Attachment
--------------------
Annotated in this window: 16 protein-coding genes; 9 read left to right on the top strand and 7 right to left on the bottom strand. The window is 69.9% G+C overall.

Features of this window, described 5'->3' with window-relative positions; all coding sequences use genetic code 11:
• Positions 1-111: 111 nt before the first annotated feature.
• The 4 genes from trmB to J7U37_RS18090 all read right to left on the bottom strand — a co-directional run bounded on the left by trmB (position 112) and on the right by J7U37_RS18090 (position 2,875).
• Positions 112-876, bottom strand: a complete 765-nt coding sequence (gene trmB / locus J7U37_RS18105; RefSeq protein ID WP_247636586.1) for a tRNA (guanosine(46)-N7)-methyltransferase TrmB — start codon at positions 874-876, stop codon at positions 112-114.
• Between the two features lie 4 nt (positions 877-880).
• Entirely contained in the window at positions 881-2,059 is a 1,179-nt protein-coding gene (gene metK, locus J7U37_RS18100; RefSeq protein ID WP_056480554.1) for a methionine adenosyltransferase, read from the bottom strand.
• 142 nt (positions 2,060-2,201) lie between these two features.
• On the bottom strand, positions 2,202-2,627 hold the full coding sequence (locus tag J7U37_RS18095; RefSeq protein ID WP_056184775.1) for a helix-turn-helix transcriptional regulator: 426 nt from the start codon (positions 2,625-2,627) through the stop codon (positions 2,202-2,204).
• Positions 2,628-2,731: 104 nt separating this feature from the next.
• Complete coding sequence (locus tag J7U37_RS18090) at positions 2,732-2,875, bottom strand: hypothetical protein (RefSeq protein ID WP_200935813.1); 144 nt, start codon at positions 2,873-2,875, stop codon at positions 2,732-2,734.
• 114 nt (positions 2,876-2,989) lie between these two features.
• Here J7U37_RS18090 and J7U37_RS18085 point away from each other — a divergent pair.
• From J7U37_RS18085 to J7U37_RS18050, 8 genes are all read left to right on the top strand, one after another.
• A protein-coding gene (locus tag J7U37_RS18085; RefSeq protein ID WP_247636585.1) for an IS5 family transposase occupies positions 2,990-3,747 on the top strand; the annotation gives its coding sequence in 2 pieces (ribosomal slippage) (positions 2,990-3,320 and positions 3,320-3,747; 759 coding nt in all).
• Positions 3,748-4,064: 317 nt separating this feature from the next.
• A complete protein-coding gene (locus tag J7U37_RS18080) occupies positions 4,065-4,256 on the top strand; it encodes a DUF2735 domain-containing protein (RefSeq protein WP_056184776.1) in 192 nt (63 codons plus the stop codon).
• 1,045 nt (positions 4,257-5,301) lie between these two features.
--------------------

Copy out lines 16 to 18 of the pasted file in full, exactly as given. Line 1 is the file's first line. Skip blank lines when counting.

• Positions 3,748-4,064: 317 nt separating this feature from the next.
• A complete protein-coding gene (locus tag J7U37_RS18080) occupies positions 4,065-4,256 on the top strand; it encodes a DUF2735 domain-containing protein (RefSeq protein WP_056184776.1) in 192 nt (63 codons plus the stop codon).
• 1,045 nt (positions 4,257-5,301) lie between these two features.